Martin Milner, who became a star on 1960s television hits like "Route 66" and "Adam 12," died Sunday at 83.
Milner's entertainment career covered five decades, spanning numerous television series from "Dragnet" to "Murder She Wrote," but was defined by his clean-cut looks when he was cast as authority figures, said CNN
Milner played Tod Stiles, who with Buz Murdock traveled the country in "Route 66," which ran from 1960 to 1964 in a television series that tackled cultural issues and America's car culture.
In "Adam-12," Milner helped America become familiar with police jargon and procedures with plotlines created from actual cases from the Los Angeles Police Department. That series, with the familiar radio dispatcher catchphrase "1-Adam-12," ran from 1968 to 1975.
"The innovative series had a more realistic quality than previous cop shows: The partners, on which the show narrowly focused, would patrol with no idea what they would encounter through the course of the day, and viewers got to witness the highs and lows in their lives," wrote Carmel Dagan of Variety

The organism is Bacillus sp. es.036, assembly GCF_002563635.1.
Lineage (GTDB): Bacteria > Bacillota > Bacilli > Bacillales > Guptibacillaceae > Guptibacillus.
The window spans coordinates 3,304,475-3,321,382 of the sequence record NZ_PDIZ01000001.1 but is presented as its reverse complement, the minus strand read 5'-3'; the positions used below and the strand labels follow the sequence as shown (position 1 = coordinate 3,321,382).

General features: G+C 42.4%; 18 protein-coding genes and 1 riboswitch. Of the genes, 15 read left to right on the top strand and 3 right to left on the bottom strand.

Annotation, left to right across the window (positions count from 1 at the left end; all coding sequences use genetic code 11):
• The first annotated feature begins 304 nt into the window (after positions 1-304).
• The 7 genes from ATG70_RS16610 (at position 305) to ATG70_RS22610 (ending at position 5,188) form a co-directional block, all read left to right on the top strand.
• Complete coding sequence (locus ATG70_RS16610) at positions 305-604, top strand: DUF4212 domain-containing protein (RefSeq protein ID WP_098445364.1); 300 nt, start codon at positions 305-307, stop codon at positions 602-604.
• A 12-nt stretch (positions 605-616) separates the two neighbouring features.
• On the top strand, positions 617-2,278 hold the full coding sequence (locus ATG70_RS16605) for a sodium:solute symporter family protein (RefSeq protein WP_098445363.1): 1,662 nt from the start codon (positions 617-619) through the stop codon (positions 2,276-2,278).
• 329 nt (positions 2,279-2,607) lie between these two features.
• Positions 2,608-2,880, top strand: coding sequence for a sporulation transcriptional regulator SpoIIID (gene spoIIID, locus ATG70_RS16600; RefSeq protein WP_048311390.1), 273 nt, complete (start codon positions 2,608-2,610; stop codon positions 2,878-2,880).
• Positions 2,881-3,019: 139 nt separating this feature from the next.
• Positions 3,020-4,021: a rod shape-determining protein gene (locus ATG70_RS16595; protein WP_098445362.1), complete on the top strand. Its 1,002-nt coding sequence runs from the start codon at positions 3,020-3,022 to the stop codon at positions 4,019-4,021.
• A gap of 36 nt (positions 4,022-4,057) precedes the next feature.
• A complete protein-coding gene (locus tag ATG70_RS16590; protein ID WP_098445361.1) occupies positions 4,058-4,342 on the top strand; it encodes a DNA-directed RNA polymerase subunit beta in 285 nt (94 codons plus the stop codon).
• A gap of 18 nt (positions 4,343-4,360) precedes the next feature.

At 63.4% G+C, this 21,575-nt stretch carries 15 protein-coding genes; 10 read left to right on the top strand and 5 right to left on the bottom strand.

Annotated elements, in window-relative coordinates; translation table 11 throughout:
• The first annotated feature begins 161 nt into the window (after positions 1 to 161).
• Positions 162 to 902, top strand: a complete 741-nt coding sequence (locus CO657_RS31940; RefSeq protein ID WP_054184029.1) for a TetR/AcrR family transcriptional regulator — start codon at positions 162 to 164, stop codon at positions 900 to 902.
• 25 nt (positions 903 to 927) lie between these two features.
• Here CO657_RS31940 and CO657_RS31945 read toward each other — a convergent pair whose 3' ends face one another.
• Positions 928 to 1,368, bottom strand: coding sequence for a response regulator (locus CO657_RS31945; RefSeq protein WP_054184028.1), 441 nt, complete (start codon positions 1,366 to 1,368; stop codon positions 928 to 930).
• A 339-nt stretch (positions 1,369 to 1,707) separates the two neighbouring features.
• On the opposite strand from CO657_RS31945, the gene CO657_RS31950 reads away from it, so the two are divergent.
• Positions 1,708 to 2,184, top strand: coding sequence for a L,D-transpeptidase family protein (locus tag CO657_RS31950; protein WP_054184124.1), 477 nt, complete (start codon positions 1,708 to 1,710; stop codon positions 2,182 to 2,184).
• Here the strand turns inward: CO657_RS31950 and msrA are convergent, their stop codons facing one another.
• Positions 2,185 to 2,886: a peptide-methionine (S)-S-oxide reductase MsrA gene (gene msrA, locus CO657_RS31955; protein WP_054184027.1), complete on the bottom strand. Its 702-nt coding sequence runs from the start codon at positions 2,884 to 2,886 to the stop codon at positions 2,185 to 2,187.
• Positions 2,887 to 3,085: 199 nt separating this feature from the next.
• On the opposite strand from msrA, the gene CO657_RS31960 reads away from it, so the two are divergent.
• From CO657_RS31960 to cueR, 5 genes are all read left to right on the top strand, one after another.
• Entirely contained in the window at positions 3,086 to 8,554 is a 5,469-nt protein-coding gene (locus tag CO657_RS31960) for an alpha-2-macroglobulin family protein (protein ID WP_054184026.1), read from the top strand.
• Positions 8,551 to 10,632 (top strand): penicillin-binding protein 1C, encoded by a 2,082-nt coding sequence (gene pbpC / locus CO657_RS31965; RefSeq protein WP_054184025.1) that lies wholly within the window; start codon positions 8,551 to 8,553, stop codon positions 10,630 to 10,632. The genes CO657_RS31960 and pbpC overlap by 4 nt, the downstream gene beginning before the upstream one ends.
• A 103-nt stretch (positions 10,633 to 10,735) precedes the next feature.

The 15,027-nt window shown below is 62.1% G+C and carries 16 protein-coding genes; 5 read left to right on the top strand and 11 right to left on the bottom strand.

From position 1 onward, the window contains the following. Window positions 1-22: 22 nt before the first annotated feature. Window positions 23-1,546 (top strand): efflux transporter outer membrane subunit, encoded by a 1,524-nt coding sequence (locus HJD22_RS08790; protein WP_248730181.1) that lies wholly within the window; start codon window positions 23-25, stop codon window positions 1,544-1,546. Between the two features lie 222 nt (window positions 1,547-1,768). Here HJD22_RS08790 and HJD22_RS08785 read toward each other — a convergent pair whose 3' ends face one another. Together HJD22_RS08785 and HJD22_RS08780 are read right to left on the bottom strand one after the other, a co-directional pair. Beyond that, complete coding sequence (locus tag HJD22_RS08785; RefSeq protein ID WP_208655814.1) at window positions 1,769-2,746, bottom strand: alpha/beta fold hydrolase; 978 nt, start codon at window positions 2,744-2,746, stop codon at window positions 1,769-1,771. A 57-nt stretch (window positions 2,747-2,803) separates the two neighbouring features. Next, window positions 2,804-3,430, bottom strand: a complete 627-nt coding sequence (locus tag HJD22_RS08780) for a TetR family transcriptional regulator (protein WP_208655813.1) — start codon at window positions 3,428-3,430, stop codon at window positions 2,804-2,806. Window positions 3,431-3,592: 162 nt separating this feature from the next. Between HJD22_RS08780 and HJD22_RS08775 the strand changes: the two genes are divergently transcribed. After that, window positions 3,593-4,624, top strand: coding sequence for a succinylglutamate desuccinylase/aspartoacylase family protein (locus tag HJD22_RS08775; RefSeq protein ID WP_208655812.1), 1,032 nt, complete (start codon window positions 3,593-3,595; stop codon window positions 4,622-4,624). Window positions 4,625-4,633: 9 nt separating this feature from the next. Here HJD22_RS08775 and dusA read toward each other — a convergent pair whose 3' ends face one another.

"Milner had a long association with Jack Webb, whose Mark VII Ltd. produced 'Adam-12' and had produced 'Dragnet' since 1951. After Webb and Milner met on the set of the movie 'Halls of Montezuma' in 1950, Webb cast Milner in various roles on 'Dragnet' in the early '50s, first on radio and then when the crime drama transitioned to TV, where Milner appeared in six episodes of 'Dragnet, from 1952-55," said Dagan.
Milner was born in Detroit in 1931, where his father was a film distributor and his mother a professional dancer, said The New York Times
. He began acting in his early teens and served in the U.S. Army from 1952 to 1952, where he directed training films.
Milner became known in San Diego for his fishing show "Let's Talk Hook-Up" and the syndicated "Let's Talk Fishing," which ran from the 1980s into the 2000s.
Fellow television police officers and real ones remembered Milner on Twitter.
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